RN: Hah! There were a few people afterwards who said, “Obviously the solution was 1) leave hole, 2) get large item, 3) return with large item, 4) stand on large item to leave hole with dog,” but the curved walls wouldn’t let me get any large items close enough to the edge, I don’t own a ladder, and I wasn’t about to leave my dog in a hole without me! He was fine to chill in the hole with me, it’s as good a place for bros to chill as any, but I don’t think he would’ve liked me wandering away without him.
Anyway, “I don’t see LARGE ITEM here”.
CA: It seems like Chompsky was taking his cues from the hole itself: Chill or be killed.
RN: I wish I’d examined that graffiti more closely when I was down there and had the time. I’d love to know if it was “Chill or be killed” or “Chill or be chilled”. I kinda prefer the latter!
There’s an Ask Metafilter thread about this too, and my favorite comment there was Oneswellfoop saying how much he liked my comic The Midas Flesh and how clever it was, and how could someone that clever not be able to find his way out of a hole?
But what he’s forgetting is, how could someone that clever get trapped in a hole in the first place? Answer: quite easily, the walls are real slippy!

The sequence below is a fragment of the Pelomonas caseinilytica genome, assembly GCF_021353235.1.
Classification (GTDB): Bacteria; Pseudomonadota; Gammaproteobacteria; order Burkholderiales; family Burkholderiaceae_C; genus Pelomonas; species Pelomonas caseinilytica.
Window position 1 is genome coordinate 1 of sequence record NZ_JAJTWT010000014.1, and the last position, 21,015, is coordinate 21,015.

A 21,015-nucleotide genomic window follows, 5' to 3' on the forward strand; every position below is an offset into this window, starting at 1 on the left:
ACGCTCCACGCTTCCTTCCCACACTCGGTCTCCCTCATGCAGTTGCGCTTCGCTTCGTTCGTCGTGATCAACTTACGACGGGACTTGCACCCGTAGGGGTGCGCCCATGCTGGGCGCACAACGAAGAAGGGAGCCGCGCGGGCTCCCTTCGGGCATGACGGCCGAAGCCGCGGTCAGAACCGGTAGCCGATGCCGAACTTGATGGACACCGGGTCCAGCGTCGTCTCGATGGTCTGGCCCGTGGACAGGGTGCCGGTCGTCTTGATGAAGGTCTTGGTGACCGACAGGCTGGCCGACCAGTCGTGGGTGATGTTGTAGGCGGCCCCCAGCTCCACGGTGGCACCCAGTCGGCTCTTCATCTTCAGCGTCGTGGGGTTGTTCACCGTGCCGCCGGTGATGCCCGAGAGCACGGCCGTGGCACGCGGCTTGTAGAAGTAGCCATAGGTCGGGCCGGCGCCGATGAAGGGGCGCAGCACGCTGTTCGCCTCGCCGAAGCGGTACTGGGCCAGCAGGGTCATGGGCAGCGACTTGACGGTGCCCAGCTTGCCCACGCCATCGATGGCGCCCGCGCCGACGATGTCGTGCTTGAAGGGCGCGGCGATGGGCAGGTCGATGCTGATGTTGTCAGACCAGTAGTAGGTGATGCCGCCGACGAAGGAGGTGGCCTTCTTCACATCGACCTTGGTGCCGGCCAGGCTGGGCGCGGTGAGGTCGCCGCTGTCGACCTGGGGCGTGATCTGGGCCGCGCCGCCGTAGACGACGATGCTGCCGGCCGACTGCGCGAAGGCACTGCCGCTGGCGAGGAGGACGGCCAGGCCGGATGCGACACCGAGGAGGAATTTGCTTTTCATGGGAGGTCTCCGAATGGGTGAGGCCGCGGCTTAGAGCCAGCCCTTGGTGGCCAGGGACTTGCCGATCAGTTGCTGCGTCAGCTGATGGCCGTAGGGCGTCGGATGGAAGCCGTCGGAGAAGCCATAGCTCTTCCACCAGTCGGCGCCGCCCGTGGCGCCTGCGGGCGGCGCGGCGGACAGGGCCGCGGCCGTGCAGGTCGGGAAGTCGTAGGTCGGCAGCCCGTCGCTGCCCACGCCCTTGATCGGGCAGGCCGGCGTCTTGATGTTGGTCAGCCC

CA: How did the experience change you? Did you have trouble re-adjusting to life above ground once you’d gotten out of the hole?
RN: I’ve got a sore butt from sliding down the cement walls so many times! But I still defy all holes and will continue to see holes as they really are: Potential Adventure Apertures.
CA: Finally, do you have any advice for anyone else who might find themselves trapped in a hole with a friendly dog and a limited personal inventory?
RN: First off, combine all inventory items with all other inventory items, even if you’re not sure if it’ll work.
Second off, play Ronka’s “Man in a Hole” game in your browser — as it will help you live the experience, which is valuable practice for if — when? — you find yourself in a hole.
Thirdly, be wary of suggestions to take of your shirt and pants to make slings. I am 99% sure people just wanted me to end up naked in that hole, to better set up a, “this isn’t what it looks like!” to anyone who came by?
And I guess fourthly, livetweet your experience, because some awesome things (like that game, or this art by Michael Firman) can come out of it!
For more information about holes, please visit your local library.